The Devil in the White City consists of two main storylines: one about the life of H.H. Holmes, the notorious serial killer, the other about the creation of the 1893 World’s Fair in Chicago. The mere fact that these two stories are being told together encourages us to compare them and compare their characters. When we do so, we notice a few things. First, there is some overlap between the two storylines; for instance, Holmes profits from the World’s Fair, killing tourists who come to Chicago for the event and even naming his building the World’s Fair Hotel. Second, and more disturbingly, the author of the book, Erik Larson, suggests that there are similarities between Holmes, a murderous psychopath, and the men involved in building the World’s Fair, such as Daniel Burnham, Mayor Harrison, and Frederick Law Olmsted. (Larson even notes that Harrison and Holmes both have vivid blue eyes, another sign that we’re meant to compare the “guilty” and the “innocent” characters in his book.) Both Holmes and the builders of the World’s Fair are incredibly organized, efficient, and ambitious. They excel at persuading others, whether with flattery, bribery, or, at times, point-blank frankness.
The similarity that Larson notes between sanity and insanity has many implications. In Holmes’s case, it makes his actions seem especially terrifying. Larson writes, in a darkly humorous tone, that Holmes, like Chicago itself, wastes nothing: Chicago’s slaughterhouses, which are hugely important to the city’s economy, use every part of the animal, while Holmes, who loves the smell of the slaughterhouses, sells the dead bodies of his victims to medical schools for a huge profit. Larson’s observation is disturbing because we recognize that a serial killer’s behavior isn’t altogether different from behavior we see every day.
The connections that Larson makes between sanity and insanity also shows us that the ambitions of the people who design the World’s Fair, such as Burnham and Olmsted, border on insanity. Burnham’s plan to build an entire city in two years is seemingly impossible. At times, only his irrational, or even insane, determination allows him to proceed.
This doesn’t mean that Eric Larson is equating Burnham’s actions and Holmes’s — Burnham, after all, is a loving father and husband, who misses his family throughout his two years working on the World’s Fair. On the contrary, the comparisons Larson draws between Burnham and Holmes are unsettling because we know that these two men are unlike one another, and therefore, any similarities whatsoever come as a shock. Ultimately, Larson may be suggesting that there are no inherently sane or insane behaviors, only sane or insane desires. Burnham and Holmes are ambitious, driven, and intelligent, thus they approach their projects—one incredible, the other appalling—in much the same way.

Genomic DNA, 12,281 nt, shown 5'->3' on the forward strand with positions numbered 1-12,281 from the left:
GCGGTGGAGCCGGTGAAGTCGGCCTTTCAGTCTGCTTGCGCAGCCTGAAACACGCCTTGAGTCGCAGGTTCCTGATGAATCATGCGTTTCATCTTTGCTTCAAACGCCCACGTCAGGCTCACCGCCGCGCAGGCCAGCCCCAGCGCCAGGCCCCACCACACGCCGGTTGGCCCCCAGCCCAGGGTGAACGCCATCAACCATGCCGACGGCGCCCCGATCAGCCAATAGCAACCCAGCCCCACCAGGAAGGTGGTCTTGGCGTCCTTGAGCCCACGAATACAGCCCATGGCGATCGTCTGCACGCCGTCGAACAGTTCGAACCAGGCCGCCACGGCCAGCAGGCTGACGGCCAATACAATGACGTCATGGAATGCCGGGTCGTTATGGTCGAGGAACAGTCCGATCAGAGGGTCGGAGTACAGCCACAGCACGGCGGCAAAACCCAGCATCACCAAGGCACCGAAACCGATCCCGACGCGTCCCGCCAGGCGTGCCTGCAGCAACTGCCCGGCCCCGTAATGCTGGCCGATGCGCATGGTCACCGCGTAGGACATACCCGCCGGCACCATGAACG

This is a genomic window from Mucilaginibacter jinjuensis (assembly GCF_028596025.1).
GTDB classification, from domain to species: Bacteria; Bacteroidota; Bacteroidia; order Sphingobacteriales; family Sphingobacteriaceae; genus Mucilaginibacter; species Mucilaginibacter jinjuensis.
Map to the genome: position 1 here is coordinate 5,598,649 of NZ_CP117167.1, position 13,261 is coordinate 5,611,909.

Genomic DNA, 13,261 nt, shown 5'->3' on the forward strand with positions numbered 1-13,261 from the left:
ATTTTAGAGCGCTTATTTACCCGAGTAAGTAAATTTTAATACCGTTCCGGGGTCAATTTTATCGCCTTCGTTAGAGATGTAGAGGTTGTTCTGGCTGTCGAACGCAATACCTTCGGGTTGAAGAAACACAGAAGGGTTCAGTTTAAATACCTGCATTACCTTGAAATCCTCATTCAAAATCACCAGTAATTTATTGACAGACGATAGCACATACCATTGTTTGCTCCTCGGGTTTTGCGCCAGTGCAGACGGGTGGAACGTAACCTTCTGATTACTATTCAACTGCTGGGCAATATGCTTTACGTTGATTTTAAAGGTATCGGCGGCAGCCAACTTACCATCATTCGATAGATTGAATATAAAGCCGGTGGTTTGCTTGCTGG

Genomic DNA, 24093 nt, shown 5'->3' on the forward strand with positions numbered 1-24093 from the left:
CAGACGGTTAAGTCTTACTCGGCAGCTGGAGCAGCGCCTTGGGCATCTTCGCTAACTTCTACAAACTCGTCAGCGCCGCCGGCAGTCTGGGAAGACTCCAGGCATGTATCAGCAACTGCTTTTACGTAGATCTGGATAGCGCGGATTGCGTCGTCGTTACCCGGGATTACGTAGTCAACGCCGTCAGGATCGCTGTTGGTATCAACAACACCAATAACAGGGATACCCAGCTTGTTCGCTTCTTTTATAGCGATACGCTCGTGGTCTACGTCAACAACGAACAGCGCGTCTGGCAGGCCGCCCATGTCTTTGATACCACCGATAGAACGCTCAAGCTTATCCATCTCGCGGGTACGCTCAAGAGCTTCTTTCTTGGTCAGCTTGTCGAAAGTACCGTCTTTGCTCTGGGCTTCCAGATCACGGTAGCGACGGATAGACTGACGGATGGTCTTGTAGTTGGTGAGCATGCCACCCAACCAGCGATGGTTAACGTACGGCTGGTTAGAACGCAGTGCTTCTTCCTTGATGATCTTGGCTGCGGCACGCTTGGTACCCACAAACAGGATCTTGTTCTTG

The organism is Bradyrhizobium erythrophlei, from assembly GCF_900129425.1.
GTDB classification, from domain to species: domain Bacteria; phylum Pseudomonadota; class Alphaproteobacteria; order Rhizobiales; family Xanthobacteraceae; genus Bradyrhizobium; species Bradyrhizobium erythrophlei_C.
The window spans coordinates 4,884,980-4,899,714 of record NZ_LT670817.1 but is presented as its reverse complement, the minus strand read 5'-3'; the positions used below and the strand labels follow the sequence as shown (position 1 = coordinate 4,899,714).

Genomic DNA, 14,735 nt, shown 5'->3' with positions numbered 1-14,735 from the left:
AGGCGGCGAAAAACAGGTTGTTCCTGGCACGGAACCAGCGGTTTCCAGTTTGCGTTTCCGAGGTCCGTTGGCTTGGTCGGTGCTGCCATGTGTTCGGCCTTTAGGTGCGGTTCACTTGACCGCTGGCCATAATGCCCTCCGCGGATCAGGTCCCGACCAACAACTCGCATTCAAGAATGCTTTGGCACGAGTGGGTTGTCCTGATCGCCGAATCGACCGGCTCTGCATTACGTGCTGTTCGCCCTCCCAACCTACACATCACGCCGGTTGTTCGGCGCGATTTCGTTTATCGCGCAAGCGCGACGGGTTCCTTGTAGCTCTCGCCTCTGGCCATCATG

Sanity and Insanity ThemeTracker
Sanity and Insanity Quotes in The Devil in the White City
He had dark hair and striking blue eyes, once likened to the eyes of a Mesmerist. “The eyes are very big and wide open,” a physician named John L. Capen later observed. “They are blue. Great murderers, like great men in other walks of activity, have blue eyes.”
That Prendergast was a troubled young man was clear; that he might be dangerous seemed impossible. To anyone who met him, he appeared to be just another poor soul crushed by the din and filth of Chicago.
There were rules about courtship. Although no one set them down on paper, every young woman knew them and knew instantly when they were being broken. Holmes broke them all … it frightened [Myrta], but she found quickly that she liked the heat and the risk.
The hair was sold for wigs, the clothing given to settlement houses. Like the Union Stock Yards, Chicago wasted nothing.
Though sexual liaisons were common, society tolerated them only as long as their details remained secret. Packinghouse princes ran off with parlormaids and bank presidents seduced typewriters; when necessary, their attorneys arranged quiet solo voyages to Europe to the surgical suites of discreet but capable doctors. A public pregnancy without marriage meant disgrace and destitution. Holmes possessed Julia now as fully as if she were an antebellum slave, and he reveled in his possession.
Holmes was such a charming man. And now that Anna knew him, she saw that he really was quite handsome. When his marvelous blue eyes caught hers, they seemed to warm her entire body. Minnie had done well indeed.
The panic came, as it always did. Holmes imagined Anna crumpled in a corner. If he chose, he could rush to the door, throw it open, hold her in his arms, and weep with her at the tragedy just barely averted. He could do it at the last minute, in the last few seconds. He could do that.
[Pendergast] knew that revolvers of this particular model had a penchant for accidental discharge when bumped or dropped, so he loaded it with only five cartridges and kept the empty chamber under the hammer.
Why had Holmes gone to the trouble and expense of moving the children from city to city, hotel to hotel, if only to kill them? Why had he bought each of them a crystal pen and taken them to the zoo in Cincinnati …?